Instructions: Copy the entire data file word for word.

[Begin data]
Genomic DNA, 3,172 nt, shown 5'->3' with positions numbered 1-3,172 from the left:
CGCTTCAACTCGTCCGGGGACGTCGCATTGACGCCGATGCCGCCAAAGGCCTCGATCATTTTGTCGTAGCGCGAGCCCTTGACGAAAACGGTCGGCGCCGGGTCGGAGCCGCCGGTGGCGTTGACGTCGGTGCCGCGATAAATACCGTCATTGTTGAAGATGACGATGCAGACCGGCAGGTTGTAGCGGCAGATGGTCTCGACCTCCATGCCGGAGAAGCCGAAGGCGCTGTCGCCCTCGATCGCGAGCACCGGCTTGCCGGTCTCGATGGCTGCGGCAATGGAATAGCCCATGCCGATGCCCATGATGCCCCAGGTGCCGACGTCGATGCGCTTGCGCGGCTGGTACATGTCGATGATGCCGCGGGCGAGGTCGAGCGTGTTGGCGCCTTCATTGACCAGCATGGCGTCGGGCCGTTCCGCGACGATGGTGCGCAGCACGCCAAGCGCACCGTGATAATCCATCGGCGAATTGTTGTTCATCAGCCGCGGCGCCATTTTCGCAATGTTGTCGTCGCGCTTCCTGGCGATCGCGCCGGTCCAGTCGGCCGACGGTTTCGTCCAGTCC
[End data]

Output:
Genomic DNA, 3,172 nt, shown 5'->3' with positions numbered 1-3,172 from the left:
CGCTTCAACTCGTCCGGGGACGTCGCATTGACGCCGATGCCGCCAAAGGCCTCGATCATTTTGTCGTAGCGCGAGCCCTTGACGAAAACGGTCGGCGCCGGGTCGGAGCCGCCGGTGGCGTTGACGTCGGTGCCGCGATAAATACCGTCATTGTTGAAGATGACGATGCAGACCGGCAGGTTGTAGCGGCAGATGGTCTCGACCTCCATGCCGGAGAAGCCGAAGGCGCTGTCGCCCTCGATCGCGAGCACCGGCTTGCCGGTCTCGATGGCTGCGGCAATGGAATAGCCCATGCCGATGCCCATGATGCCCCAGGTGCCGACGTCGATGCGCTTGCGCGGCTGGTACATGTCGATGATGCCGCGGGCGAGGTCGAGCGTGTTGGCGCCTTCATTGACCAGCATGGCGTCGGGCCGTTCCGCGACGATGGTGCGCAGCACGCCAAGCGCACCGTGATAATCCATCGGCGAATTGTTGTTCATCAGCCGCGGCGCCATTTTCGCAATGTTGTCGTCGCGCTTCCTGGCGATCGCGCCGGTCCAGTCGGCCGACGGTTTCGTCCAGTCC